Ahhh! It’s been so long since I’ve had a hot blogger. Buster Bluth would be so disappointed. So not only am I starting off 2011 with this delicious hot blogger, but I am ending my long hot blogging celibacy at the same time. No pressure, Gordon.
Gordon Warnock is a senior literary agent at Andrea Hurst & Associates. You can read all about this totally rockin’ agent here.
Today, Gordon is going to talk to us about writers’ conferences. A very important subject that I would advise you to pay extremely close attention to. He gives dos and dont’s, faux pas, and advises you on how to get the most out of a conference (including how to impress an agent.)
So please welcome to This Literary Life, agent Gordon Warnock and his tips on attending a writers’ conference.
I attend a lot of conferences because I love getting out and talking to writers face to face. It’s a great way for me to get a feel for what people are writing and to hopefully find a few potential clients. When a writer attends a conference, it conveys two things to me:
- You are serious enough about your writing to put forth the time and effort to attend. 80+ percent of the population believes that they have a publishable story within them, and I joke that the rest work in publishing. I believe that as a fundamental function of society, we all should write. But if you then want to have your work commercially published, you should know how to go about doing so. As an agent, I can always tell who has done their homework, and just your presence at a conference helps convey this.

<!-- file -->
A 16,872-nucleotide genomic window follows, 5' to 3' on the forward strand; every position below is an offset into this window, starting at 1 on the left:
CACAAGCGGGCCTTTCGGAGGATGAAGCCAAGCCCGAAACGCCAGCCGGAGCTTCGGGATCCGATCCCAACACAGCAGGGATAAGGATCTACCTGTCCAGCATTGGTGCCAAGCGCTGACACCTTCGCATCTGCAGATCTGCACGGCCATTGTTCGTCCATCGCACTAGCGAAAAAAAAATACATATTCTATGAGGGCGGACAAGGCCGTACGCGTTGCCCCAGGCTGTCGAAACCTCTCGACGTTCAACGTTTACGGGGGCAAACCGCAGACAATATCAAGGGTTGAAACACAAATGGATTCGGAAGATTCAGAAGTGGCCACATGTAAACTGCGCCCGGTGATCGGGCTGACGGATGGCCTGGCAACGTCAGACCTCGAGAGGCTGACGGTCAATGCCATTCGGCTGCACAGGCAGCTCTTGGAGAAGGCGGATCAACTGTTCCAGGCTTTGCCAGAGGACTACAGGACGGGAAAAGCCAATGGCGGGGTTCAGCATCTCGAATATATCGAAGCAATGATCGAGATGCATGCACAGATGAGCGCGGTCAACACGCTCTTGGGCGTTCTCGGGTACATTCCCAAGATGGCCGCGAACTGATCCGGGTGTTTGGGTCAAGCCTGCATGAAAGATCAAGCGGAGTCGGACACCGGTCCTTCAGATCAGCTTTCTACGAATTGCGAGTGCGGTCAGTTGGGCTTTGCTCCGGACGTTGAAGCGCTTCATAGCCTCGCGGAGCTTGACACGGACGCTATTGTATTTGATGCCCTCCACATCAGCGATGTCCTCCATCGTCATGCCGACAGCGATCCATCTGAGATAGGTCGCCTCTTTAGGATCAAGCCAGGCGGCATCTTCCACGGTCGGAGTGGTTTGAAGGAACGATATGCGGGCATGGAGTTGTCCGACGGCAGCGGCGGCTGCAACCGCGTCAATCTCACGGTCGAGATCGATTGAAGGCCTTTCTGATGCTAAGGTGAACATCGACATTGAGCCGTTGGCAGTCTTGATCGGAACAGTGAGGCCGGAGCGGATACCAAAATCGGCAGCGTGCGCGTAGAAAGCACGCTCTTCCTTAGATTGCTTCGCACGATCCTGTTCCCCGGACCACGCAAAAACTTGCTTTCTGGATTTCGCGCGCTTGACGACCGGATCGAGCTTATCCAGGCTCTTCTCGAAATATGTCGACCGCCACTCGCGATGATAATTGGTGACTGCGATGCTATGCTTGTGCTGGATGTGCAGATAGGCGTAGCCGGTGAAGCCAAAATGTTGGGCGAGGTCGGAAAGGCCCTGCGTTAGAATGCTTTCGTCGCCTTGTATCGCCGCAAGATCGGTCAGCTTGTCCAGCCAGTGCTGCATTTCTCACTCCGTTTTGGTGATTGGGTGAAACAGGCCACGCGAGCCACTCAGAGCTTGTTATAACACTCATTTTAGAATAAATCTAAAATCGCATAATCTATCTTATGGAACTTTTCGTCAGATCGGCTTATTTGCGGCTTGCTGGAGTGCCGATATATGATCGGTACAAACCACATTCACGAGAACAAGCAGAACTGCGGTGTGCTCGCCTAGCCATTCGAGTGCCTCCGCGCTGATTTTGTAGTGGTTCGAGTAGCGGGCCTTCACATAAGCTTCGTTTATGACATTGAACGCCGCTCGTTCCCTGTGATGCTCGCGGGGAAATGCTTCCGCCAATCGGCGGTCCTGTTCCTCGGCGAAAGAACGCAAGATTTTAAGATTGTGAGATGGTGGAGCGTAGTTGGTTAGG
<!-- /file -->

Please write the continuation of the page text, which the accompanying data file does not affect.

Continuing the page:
- You will hopefully absorb some of the wonderful information that is being presented to you. One of the best compliments I have ever received from a writer was at the San Francisco Writers’ Conference last year. At a mixer the first evening, a lady whom I had spoken with earlier in the day came up to me and a bit drunkenly said, “You know, I was going to pitch you on Sunday, but now I want to go home and just write.” Chances are, even if you attend a conference with what you think is a finished product, you will learn something during the event that will inspire new revision. And when your manuscript ultimately reaches me, it is in everyone’s best interest for it to be in the best possible shape.
I realize that, especially at some of the larger conferences, it can be easy to become overwhelmed. You can end up wandering around, only finding what you happen to stumble upon. To get the most out of a conference, I suggest spending some serious time on the conference’s website ahead of time. Nearly all of them will at some point make available:
- Which presenters will be there
- What their areas of interest and expertise are
- What the session topics will be
- The time and maybe even location for each session
Armed with this information, you can then form a game plan that will help you hit only the most pertinent stops for your particular needs. On your list at some point should be speaking to an agent or acquisitions editor about your project. I’ll give you a few tips from my perspective on how best to go about this.
- Take the time to learn my areas of interest beforehand. This bears repeating, because if you don’t, you are wasting both my time and yours. After you view my bio on the conference’s website, go to my page on the agency’s website. If there are any conflicts, trust what is on my official agency listing. And while you’re there, you can view our other agents and their interests. If one of them is a better choice, you can query them instead. That frees up more time at the conference for you to speak to someone more appropriate.